Birth of Thomas Babington Macaulay
Thomas Babington Macaulay, the most famous historian of his time, was born on St Crispin's Day, October 25th, 1800.
The most famous English historian of his time was born, to his lasting satisfaction, on St Crispin’s Day - the anniversary of Henry V’s victory at Agincourt - at Rothley Temple, the country mansion of Thomas Babington, his Aunt Jean’s husband and a friend of William Wilberforce. A sixteenth-century Babington had conspired against Elizabeth I and paid for it with his life, and the house boasts a memorial to Macaulay, as well as a thirteenth-century chapel of the Knights Templar.
The Macaulays were Scottish, high-minded and exceedingly numerous. The boy’s grandfather John Macaulay, a minister in the Western Isles and the Highlands, was himself one of a brood of fourteen and had twelve children by his Campbell wife. His third son, Zachary Macaulay, would have nine surviving children of his own. Sent to Jamaica as a teenager, Zachary was horrified by slavery and would spend his life working for its suppression and causes which included missionary work, the creation of London University and the Society for the Suppression of Vice.
In his early thirties, at the time of his eldest son’s birth, Zachary was secretary to the Sierra Leone Company, founded by Wilberforce to create a West African colony for freed slaves. He had been married for a little over a year to Selina Mills, the pretty daughter of a Quaker bookseller in Bristol. Characteristically, when he complimented Selina on how attractively she dressed, he hastened to assure her that he admired her outfits only as evidence of her thoroughly well-ordered mind. Selina Macaulay was almost as devout and earnest as her husband and when her new-born child was put in her arms, she immediately recited an improving hymn by Isaac Watts. Lord Macaulay used to say that he got his sense of humour from her side of the family.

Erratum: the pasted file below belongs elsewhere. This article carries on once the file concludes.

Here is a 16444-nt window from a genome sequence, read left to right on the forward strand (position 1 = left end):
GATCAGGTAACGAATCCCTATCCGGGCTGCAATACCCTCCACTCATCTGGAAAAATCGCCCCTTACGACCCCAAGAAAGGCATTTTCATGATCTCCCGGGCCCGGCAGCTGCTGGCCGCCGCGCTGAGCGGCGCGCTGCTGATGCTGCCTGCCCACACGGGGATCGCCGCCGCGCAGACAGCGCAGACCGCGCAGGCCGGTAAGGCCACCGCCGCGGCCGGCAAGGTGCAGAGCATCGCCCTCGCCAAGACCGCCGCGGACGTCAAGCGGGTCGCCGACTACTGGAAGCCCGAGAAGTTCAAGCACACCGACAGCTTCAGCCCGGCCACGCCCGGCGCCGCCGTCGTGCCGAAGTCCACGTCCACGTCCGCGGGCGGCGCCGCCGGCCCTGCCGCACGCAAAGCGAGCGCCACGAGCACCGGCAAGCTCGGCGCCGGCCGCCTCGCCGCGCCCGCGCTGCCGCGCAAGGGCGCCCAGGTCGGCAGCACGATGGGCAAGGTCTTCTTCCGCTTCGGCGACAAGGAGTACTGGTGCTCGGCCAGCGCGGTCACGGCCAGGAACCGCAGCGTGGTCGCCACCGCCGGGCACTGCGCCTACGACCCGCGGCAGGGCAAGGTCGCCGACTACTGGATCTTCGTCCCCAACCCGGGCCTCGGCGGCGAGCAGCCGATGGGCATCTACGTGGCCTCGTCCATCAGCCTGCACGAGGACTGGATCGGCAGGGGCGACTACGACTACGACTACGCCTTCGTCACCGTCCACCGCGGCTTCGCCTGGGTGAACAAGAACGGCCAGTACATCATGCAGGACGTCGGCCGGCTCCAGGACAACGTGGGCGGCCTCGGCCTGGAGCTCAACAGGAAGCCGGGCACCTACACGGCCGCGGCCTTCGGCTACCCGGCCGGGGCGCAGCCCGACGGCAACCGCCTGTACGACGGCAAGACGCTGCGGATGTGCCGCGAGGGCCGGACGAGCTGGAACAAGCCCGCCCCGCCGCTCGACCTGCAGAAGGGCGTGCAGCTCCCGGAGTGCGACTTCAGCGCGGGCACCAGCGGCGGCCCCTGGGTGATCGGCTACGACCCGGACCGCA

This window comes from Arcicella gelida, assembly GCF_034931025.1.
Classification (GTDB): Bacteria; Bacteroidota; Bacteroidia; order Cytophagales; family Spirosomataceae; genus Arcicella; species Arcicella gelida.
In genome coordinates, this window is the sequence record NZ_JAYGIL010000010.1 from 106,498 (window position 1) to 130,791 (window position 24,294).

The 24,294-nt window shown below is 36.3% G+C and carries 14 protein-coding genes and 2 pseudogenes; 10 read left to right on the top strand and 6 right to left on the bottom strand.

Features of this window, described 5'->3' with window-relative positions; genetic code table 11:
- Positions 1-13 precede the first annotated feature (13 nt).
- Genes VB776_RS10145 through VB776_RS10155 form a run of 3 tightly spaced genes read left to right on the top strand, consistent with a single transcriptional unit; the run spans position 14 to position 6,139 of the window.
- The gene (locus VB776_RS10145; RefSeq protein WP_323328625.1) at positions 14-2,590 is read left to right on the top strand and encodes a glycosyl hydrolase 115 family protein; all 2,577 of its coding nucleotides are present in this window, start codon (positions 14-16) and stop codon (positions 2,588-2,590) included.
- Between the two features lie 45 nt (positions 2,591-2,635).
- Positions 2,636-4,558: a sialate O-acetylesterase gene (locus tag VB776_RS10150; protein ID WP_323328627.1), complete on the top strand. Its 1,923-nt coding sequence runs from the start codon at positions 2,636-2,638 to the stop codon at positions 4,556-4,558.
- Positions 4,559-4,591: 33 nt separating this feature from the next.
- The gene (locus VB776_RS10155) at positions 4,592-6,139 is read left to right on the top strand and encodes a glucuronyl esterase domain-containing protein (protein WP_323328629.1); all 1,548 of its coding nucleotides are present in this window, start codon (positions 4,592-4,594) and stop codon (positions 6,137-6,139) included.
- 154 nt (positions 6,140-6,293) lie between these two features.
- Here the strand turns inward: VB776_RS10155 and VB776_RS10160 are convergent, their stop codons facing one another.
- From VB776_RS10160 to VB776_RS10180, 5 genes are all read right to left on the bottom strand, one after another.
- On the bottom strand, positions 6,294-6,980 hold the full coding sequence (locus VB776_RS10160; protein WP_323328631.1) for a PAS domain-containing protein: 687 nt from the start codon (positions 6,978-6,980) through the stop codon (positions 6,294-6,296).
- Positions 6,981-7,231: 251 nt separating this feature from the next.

The baby, Tom, proved to be a prodigious infant, whose precocity and soft-heartedness convinced his mother that he must be destined for an early death. Uninterested in toys, he was reading avidly by the age of three, and he already talked like a book. When hot coffee was accidentally spilled on his legs and a kindly woman asked if he was all right, he replied, ‘Thank you, madam, the agony is abated.’ He grew up in comfortable circumstances in the family’s South London home at 5, The Pavement (the house has a blue plaque today and there is a Macaulay Road nearby) on the edge of Clapham Common, where the little boy went roaming with his nurse and imagined himself in the Alps or beholding Mount Sinai. Sent to a local day-school, at seven he wrote a complete history of the world. At eight he penned an essay intended to convert the people of far-off Malabar to Christianity and he was soon turning out quantities of hymns and poems - the forerunners of his Lays of Ancient Rome.
Packed off to a boarding school of impeccable Evangelical correctness near Cambridge in 1812, Tom suffered badly from home-sickness. His loud voice and over-confident manner attracted criticism and his total inability to play any species of game was against him, but the other boys seem to have taken a certain amused pride in him as a peculiar specimen. In 1818 he went up to Trinity College, Cambridge, where he covered himself in glory. In the future lay a seat in the House of Commons, heavyweight book reviewing, important work in India and a place in the Cabinet before he was forty. It was not until his late thirties, when his father died, that he would settle down to work on his History of England, which would make his name known in every literate household in the English-speaking world and bring him the country’s first literary peerage.